Are immune-suppressing treatments safe during a pandemic?

The disease-modifying medications used to treat multiple sclerosis have posed something of a conundrum during the COVID pandemic. These medications suppress the abnormal immune response in MS – but this same immune response is needed to fight infections, such as the CoV-2 virus that causes COVID-19.

When the pandemic first began, various medical groups, such as the Canadian Network of MS Clinics, were quick to offer advice on treatment during the COVID era. As the pandemic has worn on, new information has become available about the safety of the immune-suppressing medications needed to control MS. The key sources of information are the MS Global Data Sharing Initiative, which has pooled information from MS patient registries from 21 countries (Simpson-Yap and colleagues. ECTRIMS 2020; abstract SS02.04); and the COViMS registry of people in North America (Salter and colleagues. ECTRIMS 2020; abstract LB1242).

Overall, having MS does not appear to increase a person’s risk of getting COVID. It may help that people with MS may see themselves as more vulnerable and may be somewhat more likely to adhere to public health advice – wearing a mask, washing hands and maintaining physical distancing. This is a prudent approach since some people with MS have known risk factors for more severe COVID: older age, disability and other medical conditions (e.g. heart, lung or kidney disease). The risk of being hospitalized is about two-fold higher in people older than age 70 and those with progressive MS; the risk is higher still for people requiring a wheelchair. So people with these risks should take extra precautions to remain safe.

Overall, MS medications do not appear to increase a person’s risk of developing severe COVID. In fact, the risk of severe COVID appears to be higher in people with untreated MS compared to those on a medication. The reasons for this aren’t immediately apparent but may be because older people and those with greater disability are less likely to be on a treatment.

For people currently on treatment, MS medications have differing effects on the immune system so the COVID risk isn’t the same with different therapies. Of the higher potency agents, Tysabri is the only one that doesn’t act as an immune suppressant and isn’t generally associated with a higher risk of infections. The general recommendation is that Tysabri can be maintained during the pandemic and can probably be continued even if you get COVID-19. Your doctor may advise you to have less frequent infusions, e.g. every 5-6 weeks rather than every 4 weeks.

Gilenya and Zeposia do lower the immune response and are associated with a higher rate of infections. Your body can probably mount a sufficient immune response if you get COVID, but your doctor may recommend that you interrupt therapy for a few weeks. If your disease is especially active, you may need an interim therapy to stop your MS from flaring up after stopping Gilenya/Zeposia.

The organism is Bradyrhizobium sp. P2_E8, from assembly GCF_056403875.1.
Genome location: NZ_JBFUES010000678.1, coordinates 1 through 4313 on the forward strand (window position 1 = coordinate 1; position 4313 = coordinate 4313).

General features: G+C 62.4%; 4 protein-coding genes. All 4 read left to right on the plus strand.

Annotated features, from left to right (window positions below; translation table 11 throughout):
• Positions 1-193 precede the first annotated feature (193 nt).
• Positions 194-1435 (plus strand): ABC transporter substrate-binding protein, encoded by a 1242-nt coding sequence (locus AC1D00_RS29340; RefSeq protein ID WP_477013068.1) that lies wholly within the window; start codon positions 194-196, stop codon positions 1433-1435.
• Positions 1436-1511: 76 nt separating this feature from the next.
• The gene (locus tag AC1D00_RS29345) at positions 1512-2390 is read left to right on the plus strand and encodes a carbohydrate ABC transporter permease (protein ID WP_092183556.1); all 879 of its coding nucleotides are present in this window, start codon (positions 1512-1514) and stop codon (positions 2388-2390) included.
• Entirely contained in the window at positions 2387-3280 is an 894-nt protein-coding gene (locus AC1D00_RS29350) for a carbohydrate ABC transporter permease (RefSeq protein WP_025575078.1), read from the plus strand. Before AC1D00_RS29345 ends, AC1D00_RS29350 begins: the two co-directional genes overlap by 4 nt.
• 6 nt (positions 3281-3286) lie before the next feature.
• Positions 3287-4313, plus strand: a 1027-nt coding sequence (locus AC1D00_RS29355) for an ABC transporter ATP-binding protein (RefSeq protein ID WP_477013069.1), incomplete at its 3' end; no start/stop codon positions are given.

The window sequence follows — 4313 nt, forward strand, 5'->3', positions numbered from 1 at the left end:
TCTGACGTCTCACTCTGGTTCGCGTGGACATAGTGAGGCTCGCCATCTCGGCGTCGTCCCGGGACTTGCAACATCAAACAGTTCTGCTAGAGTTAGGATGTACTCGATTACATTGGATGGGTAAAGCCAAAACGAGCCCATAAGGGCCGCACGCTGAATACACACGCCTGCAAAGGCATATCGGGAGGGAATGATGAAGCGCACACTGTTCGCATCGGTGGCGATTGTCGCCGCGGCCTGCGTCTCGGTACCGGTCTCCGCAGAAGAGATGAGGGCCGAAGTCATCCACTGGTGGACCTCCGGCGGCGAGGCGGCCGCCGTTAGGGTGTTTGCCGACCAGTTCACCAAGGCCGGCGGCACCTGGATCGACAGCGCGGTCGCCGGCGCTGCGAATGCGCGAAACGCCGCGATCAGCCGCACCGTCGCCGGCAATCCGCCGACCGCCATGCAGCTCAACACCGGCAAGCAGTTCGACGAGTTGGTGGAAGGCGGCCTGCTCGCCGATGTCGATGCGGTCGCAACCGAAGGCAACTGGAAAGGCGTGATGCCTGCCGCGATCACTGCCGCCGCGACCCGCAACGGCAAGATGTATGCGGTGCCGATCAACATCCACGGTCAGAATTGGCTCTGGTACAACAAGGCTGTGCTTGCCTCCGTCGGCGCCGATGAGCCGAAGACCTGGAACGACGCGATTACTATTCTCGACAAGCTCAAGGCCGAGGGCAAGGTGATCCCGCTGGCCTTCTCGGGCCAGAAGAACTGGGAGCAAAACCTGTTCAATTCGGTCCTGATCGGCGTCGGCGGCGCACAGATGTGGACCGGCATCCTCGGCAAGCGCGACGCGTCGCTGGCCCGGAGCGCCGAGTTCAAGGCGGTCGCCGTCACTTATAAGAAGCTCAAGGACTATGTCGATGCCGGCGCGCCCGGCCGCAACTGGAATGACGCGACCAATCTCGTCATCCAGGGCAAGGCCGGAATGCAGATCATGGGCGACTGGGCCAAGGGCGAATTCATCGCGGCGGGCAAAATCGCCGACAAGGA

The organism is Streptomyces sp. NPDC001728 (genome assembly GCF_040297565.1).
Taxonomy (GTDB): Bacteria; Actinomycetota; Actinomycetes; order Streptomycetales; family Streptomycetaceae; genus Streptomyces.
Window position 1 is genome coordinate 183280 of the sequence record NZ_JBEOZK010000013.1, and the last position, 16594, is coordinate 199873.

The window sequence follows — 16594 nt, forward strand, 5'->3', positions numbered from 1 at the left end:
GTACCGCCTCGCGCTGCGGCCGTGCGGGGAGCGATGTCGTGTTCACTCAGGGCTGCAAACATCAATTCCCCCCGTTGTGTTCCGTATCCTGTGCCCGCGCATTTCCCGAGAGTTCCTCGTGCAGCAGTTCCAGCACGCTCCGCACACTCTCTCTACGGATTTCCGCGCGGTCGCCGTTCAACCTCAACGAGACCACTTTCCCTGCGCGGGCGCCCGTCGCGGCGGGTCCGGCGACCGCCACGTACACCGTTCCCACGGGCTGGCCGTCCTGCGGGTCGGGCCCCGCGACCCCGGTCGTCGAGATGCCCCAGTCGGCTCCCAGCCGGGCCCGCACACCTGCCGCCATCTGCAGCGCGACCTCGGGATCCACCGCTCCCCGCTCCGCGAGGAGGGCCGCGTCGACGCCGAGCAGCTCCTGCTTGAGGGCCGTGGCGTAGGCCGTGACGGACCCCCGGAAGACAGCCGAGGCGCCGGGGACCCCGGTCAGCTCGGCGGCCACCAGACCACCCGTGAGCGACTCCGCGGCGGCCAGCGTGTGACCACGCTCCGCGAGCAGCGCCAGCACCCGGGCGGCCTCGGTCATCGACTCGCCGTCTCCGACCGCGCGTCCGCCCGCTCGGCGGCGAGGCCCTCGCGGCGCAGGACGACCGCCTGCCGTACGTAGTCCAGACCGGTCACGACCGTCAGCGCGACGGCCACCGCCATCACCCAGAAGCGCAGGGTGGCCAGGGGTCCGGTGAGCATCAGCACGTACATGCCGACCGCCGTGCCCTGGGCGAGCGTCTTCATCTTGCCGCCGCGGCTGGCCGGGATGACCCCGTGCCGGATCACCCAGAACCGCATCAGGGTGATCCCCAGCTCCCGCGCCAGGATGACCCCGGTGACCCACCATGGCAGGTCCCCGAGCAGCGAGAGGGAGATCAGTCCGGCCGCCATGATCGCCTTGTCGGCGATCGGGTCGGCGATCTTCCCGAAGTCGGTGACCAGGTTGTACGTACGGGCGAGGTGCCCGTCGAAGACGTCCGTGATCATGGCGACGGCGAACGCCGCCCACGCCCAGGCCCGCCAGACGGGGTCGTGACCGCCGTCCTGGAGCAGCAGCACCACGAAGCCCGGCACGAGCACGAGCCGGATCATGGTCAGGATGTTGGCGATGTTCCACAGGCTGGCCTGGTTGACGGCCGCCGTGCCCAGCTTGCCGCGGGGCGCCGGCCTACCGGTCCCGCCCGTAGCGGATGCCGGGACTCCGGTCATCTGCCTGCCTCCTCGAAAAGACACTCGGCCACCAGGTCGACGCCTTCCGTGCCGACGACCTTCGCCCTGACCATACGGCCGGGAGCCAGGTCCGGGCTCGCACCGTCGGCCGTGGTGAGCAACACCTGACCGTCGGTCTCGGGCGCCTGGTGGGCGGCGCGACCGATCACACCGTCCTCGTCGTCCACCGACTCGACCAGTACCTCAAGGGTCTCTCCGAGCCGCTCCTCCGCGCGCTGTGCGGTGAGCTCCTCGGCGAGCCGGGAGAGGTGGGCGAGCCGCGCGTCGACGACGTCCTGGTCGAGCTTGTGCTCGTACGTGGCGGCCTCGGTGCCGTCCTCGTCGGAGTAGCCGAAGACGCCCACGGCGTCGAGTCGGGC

Mavenclad is an intermittent immune suppressant. Treatment is taken for two weeks (weeks 1 and 5) a year. After the course of treatment, the period off medication allows your immune response to recover. There may be a higher-risk period of a few months after you complete your treatment weeks during which you may want to take extra precautions against COVID. From what we know thus far, people who develop COVID while taking Mavenclad appear to do well (Karan and colleagues. ECTRIMS 2020; LB1151. Oreja-Guevara and colleagues. ECTRIMS 2020; LB1165). Your doctor may advise you to delay the second course of treatment (in year 2). Your MS is unlikely to flare up even if treatment is delayed for up to 6 months.

Lemtrada is a very potent immune-suppressing agent that is associated with a risk of infections. A one-week course of treatment can suppress parts of the immune response for years, so added precautions against COVID are generally recommended. Your doctor may advise you to delay starting this treatment or taking the second course of therapy for a few months.

As for Ocrevus, the initial thinking was that this immunosuppressant could be maintained during the pandemic, but that opinion appears to have shifted. There have been a few reports that people taking Ocrevus are more likely to catch COVID (Zabalza and colleagues. ECTRIMS 2020; LB1168. Kieseier and colleagues. ECTRIMS 2020; LB1252). In addition, there appears to be a higher risk of severe COVID if infection occurs during treatment with Ocrevus (Salter 2020. Simpson-Yap 2020. Tremblay and colleagues. ECTRIMS 2020; LB1181). In part, this higher risk may be because people are started on Ocrevus because they are more ill or have progressive MS. But it is likely that the ongoing immune suppression with this agent impairs the body’s ability to fight COVID. Your doctor may advise you to skip a dose or two to allow your immune system to recover somewhat. Since Ocrevus also impairs the vaccine response, he/she may also recommend that you switch to another therapy, so you’ll be ready for the COVID vaccine when one becomes available.

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